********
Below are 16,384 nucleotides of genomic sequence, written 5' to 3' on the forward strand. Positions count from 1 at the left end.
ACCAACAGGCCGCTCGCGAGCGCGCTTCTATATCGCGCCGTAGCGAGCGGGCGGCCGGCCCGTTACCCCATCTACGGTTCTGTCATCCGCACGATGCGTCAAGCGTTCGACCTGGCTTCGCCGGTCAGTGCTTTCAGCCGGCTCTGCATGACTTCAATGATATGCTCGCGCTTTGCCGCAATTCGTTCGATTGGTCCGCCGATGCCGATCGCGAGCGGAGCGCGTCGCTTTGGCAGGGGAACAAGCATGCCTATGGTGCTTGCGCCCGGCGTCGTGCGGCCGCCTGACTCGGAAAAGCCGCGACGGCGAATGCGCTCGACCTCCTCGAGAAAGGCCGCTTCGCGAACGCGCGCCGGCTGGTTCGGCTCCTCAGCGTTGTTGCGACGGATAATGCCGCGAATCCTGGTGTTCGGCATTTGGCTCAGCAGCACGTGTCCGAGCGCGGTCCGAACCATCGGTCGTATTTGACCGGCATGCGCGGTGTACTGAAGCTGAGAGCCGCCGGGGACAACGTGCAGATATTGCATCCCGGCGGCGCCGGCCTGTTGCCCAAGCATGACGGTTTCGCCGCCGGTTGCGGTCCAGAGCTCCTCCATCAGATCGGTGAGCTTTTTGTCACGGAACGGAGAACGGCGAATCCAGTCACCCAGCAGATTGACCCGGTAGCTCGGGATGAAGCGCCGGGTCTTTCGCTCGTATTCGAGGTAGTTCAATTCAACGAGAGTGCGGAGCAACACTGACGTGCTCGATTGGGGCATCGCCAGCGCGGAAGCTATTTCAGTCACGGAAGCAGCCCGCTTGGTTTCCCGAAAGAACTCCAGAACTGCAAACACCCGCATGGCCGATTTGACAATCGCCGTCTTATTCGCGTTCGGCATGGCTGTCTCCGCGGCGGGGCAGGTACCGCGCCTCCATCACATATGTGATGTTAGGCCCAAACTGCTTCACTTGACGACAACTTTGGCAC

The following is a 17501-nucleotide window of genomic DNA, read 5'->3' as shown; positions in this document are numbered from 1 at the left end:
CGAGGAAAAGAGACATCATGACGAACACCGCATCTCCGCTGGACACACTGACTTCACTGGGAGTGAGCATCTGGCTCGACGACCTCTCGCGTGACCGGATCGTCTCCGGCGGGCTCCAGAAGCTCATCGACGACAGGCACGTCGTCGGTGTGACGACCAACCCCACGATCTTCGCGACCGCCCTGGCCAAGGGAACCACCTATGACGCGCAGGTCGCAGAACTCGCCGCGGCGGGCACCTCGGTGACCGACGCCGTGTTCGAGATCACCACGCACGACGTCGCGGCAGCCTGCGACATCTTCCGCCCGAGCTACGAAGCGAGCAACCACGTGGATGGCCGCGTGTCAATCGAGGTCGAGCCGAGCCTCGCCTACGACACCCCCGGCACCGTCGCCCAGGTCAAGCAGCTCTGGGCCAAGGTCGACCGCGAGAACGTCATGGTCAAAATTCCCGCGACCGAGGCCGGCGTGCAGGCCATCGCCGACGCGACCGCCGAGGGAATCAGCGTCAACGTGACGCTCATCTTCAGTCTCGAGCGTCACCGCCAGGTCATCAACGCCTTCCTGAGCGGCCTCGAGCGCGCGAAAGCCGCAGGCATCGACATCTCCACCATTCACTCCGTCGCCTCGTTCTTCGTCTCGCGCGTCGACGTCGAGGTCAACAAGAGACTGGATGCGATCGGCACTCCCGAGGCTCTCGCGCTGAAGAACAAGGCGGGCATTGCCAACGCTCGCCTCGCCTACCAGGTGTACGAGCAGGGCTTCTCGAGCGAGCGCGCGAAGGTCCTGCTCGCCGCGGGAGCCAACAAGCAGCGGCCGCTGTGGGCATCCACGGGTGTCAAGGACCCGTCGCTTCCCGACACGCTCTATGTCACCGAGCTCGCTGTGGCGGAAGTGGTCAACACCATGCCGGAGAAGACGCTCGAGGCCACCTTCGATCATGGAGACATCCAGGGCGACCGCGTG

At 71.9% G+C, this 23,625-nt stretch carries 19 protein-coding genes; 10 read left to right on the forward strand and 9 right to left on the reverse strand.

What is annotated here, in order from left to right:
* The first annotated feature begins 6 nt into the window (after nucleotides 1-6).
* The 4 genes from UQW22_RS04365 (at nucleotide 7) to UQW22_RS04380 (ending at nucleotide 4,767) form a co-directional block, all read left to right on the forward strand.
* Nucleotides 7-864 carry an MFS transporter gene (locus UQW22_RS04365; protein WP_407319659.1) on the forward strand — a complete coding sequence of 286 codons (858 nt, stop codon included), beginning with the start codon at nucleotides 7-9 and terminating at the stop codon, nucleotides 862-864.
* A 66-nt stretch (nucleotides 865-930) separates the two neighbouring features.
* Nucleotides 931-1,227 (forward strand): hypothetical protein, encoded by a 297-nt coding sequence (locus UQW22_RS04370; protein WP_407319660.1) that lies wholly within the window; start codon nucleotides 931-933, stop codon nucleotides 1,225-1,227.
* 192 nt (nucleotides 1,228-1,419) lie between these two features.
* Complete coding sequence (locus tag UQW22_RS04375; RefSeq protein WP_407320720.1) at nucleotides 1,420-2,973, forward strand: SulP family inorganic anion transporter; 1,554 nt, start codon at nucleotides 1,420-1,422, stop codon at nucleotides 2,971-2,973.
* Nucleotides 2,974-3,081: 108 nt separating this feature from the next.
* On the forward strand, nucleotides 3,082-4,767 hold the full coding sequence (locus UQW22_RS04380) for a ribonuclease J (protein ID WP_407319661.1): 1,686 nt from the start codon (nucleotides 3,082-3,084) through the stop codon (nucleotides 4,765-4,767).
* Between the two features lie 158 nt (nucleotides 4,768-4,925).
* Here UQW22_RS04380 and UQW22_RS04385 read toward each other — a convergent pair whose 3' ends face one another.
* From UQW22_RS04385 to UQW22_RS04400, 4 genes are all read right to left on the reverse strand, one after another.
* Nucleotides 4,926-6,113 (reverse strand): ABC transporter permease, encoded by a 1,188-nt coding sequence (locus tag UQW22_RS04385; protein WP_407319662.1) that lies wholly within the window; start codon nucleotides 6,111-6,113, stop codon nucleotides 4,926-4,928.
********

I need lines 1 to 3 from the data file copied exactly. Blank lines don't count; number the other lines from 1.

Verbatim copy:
Below are 16,384 nucleotides of genomic sequence, written 5' to 3' on the forward strand. Positions count from 1 at the left end.
ACCAACAGGCCGCTCGCGAGCGCGCTTCTATATCGCGCCGTAGCGAGCGGGCGGCCGGCCCGTTACCCCATCTACGGTTCTGTCATCCGCACGATGCGTCAAGCGTTCGACCTGGCTTCGCCGGTCAGTGCTTTCAGCCGGCTCTGCATGACTTCAATGATATGCTCGCGCTTTGCCGCAATTCGTTCGATTGGTCCGCCGATGCCGATCGCGAGCGGAGCGCGTCGCTTTGGCAGGGGAACAAGCATGCCTATGGTGCTTGCGCCCGGCGTCGTGCGGCCGCCTGACTCGGAAAAGCCGCGACGGCGAATGCGCTCGACCTCCTCGAGAAAGGCCGCTTCGCGAACGCGCGCCGGCTGGTTCGGCTCCTCAGCGTTGTTGCGACGGATAATGCCGCGAATCCTGGTGTTCGGCATTTGGCTCAGCAGCACGTGTCCGAGCGCGGTCCGAACCATCGGTCGTATTTGACCGGCATGCGCGGTGTACTGAAGCTGAGAGCCGCCGGGGACAACGTGCAGATATTGCATCCCGGCGGCGCCGGCCTGTTGCCCAAGCATGACGGTTTCGCCGCCGGTTGCGGTCCAGAGCTCCTCCATCAGATCGGTGAGCTTTTTGTCACGGAACGGAGAACGGCGAATCCAGTCACCCAGCAGATTGACCCGGTAGCTCGGGATGAAGCGCCGGGTCTTTCGCTCGTATTCGAGGTAGTTCAATTCAACGAGAGTGCGGAGCAACACTGACGTGCTCGATTGGGGCATCGCCAGCGCGGAAGCTATTTCAGTCACGGAAGCAGCCCGCTTGGTTTCCCGAAAGAACTCCAGAACTGCAAACACCCGCATGGCCGATTTGACAATCGCCGTCTTATTCGCGTTCGGCATGGCTGTCTCCGCGGCGGGGCAGGTACCGCGCCTCCATCACATATGTGATGTTAGGCCCAAACTGCTTCACTTGACGACAACTTTGGCAC

The following is a 17501-nucleotide window of genomic DNA, read 5'->3' as shown; positions in this document are numbered from 1 at the left end: